Residents clean up after hail wreaks havoc on Airdrie
| Posted: Thursday, Aug 14, 2014 11:28 am
For the second time in as many months, Airdrie and the surrounding area felt the wrath of Mother Nature on Aug. 7 as thunder, lightning and hail rolled through the region over a seven-hour period from 4 p.m. to 11 p.m.
Many residents reported on the Airdrie City View Facebook page and Twitter feed that they had substantial damage to their homes, vehicles and yards. The City of Airdrie is also cleaning up after roads flooded when debris jammed the sewer system, and trees and shrubs in City parks were shredded.
RCMP said they responded to 24 calls for service between 4 p.m. and 6 p.m. including motor vehicle accidents and responses to alarms.
The most serious incident involved a five-vehicle collision on Yankee Valley Blvd. Airdrie RCMP Cst. Jason Curtis said the five vehicles rear-ended each other though he could not say why the accident occurred.
The Airdrie Fire Department was called to extricate an occupant from one of the vehicles because the car’s frame had become so bent, it was impossible to open the door, according to Curtis. Despite the number of vehicles involved, there were no injuries.
Curtis said RCMP had received some enquiries from the public regarding whether or not they would need to request a damage sticker.
“We don’t issue damage stickers for hail,” said Curtis.
“The stickers (are issued for a motor vehicle collision) and prove that you’ve actually attended a police station and didn’t just crash into someone and didn’t report it.”
Stickers are required by for damage over $2,000, according to Curtis.
The Insurance Bureau of Canada (IBC) is categorizing the Aug. 7 hail storm as a “catastrophic event.”
“We don’t have exact figures at this point, as the claims are still coming in, but we (foresee) the damage to total more than $25 million,” said Heather Mac, director of Government Relations with IBC.
Mac explained the storm caused some of the highest amount of damage recorded for the Airdrie area.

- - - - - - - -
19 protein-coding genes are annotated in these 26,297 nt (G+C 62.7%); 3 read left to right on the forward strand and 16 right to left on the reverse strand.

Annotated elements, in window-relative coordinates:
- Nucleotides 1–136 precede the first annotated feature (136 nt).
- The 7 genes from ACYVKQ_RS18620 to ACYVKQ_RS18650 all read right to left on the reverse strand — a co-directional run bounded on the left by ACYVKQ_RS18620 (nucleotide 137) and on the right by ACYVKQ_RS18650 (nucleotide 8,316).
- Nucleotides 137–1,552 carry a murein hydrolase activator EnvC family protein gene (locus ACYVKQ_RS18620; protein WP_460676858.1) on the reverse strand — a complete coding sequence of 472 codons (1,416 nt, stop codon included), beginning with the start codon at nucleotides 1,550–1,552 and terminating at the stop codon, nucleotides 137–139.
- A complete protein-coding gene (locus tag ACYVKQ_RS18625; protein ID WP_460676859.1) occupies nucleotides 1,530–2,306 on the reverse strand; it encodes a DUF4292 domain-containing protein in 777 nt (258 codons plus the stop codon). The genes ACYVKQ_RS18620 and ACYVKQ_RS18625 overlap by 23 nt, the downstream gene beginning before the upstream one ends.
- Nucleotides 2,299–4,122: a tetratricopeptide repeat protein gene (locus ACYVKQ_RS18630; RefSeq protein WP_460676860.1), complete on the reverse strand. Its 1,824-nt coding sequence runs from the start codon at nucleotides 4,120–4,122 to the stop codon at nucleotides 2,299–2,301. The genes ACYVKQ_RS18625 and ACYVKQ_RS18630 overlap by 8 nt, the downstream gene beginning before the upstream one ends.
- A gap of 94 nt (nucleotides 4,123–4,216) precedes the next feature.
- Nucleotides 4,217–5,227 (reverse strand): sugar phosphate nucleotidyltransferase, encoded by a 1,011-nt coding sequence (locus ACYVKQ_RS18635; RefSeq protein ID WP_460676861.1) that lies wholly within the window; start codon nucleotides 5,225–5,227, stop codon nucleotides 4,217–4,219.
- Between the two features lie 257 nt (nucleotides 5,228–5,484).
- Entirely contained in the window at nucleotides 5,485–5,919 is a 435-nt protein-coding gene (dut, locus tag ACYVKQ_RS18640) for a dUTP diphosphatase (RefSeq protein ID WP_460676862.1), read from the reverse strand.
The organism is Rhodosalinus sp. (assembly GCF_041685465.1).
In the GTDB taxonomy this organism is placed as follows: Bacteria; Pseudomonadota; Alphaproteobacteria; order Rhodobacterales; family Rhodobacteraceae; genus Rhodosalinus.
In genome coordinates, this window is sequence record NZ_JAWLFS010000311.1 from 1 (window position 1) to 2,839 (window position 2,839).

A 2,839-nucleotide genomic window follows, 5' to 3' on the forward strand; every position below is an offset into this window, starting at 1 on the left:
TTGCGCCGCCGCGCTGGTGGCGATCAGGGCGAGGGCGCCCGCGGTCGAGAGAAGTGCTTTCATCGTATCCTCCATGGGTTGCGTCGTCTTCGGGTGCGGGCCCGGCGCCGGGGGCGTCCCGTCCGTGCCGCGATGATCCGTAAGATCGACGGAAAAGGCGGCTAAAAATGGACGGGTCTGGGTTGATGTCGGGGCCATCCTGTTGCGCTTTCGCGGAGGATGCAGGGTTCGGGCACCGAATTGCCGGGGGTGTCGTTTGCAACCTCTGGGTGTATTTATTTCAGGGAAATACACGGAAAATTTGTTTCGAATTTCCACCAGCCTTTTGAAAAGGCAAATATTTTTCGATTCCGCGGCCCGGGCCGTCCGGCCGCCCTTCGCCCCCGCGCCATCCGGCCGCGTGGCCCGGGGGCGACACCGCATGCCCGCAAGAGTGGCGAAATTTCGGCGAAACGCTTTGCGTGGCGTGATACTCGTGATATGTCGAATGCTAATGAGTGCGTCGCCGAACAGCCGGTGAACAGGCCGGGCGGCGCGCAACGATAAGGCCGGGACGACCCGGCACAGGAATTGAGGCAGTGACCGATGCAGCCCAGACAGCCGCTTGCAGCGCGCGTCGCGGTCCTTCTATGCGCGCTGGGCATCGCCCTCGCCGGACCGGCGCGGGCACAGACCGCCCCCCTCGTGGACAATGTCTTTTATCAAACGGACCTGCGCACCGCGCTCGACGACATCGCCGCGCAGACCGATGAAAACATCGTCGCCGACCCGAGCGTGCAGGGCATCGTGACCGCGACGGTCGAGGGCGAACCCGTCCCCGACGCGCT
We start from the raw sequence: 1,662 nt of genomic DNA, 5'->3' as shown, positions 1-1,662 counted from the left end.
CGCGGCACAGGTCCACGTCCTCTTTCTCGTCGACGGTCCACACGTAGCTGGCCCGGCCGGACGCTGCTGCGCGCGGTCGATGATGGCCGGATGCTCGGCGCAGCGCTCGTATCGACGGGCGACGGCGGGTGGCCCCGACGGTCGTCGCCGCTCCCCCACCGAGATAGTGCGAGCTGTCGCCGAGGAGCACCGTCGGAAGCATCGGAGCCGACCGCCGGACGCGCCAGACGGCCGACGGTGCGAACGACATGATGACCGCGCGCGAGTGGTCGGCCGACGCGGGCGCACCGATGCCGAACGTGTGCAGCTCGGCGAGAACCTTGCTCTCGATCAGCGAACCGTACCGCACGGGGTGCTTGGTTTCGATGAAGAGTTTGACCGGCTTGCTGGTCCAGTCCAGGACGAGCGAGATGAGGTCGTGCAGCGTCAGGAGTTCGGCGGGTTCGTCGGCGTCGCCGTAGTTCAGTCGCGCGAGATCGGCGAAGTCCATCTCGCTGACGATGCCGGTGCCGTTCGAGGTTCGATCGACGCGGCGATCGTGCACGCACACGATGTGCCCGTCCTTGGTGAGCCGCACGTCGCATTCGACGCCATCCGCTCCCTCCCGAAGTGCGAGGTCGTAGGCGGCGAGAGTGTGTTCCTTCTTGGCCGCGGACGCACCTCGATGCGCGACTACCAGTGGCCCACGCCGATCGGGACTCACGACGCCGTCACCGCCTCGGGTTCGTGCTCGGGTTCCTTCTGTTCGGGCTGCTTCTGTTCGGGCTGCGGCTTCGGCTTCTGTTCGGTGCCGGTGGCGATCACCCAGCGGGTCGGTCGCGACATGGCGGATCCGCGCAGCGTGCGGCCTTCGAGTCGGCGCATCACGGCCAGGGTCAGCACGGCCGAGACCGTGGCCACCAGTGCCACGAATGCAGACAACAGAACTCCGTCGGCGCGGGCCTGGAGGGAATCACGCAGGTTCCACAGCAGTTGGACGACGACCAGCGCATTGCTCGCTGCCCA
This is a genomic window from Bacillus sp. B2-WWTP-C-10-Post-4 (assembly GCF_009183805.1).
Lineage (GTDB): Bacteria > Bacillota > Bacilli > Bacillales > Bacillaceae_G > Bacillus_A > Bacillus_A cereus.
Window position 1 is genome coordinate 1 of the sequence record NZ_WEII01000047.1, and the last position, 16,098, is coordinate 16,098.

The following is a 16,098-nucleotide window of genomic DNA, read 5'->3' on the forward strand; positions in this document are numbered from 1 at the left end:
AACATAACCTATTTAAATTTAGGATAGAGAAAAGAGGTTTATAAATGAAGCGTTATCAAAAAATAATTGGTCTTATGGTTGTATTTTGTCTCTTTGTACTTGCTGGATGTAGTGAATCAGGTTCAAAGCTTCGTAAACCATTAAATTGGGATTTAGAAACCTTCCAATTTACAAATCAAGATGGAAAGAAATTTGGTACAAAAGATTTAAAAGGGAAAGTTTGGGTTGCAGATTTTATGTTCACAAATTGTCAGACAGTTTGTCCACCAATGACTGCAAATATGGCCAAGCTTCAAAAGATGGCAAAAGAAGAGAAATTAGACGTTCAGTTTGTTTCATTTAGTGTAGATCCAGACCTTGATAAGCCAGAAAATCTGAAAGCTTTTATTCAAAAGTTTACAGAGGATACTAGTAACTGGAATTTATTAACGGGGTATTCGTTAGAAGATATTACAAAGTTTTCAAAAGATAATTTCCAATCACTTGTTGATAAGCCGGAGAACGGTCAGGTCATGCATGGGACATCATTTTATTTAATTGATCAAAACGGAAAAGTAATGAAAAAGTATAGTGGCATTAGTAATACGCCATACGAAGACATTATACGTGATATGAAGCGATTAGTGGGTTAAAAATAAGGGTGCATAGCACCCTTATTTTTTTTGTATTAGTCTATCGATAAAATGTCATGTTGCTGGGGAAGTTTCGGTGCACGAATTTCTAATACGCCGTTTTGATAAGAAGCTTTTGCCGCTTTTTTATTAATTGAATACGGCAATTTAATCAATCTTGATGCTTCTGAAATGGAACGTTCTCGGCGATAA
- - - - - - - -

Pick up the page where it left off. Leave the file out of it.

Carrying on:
“Looking back, in 2012 the Calgary and Airdrie areas were hit with a big hail storm, which caused $562 million in damage,” Mac said. “If you go back as far as 2007/8 there is recorded damage of $20 million, so this past storm is certainly one of the highest.”
Kathryn Zondag, a resident of Edgewater in Airdrie’s southwest, described the siding on her home as looking like “Swiss cheese” after the storm.
Still, she’s taking the damage in stride.
“It’s just stuff, right?” she said. “We got pretty severely hit. The right tail light of my van got smashed out. We’re in a duplex and the side of our garage looks like Swiss cheese and the other half of the duplex, the whole north side is just tons of cracks and holes. We both just had new roofs within the last two years, so we’ll see what insurance does on that.”
Zondag said her young children, aged three years and eight months, were woken up by the first storm that hit around 4 p.m.
“They were really freaked out,” she said. “They were both down for a nap when it happened and both of them woke up and started screaming.”
She’s called her insurance broker, who put her in touch with the claims department but she has yet to hear back from them.
Airdrie resident Jack Lumley was lamenting the state of his three-month-old truck after he was caught on Highway 2 when he was heading out to do an errand.
“All of a sudden somebody threw a 90 mile-an-hour fastball at my truck and cracked the window,” he said.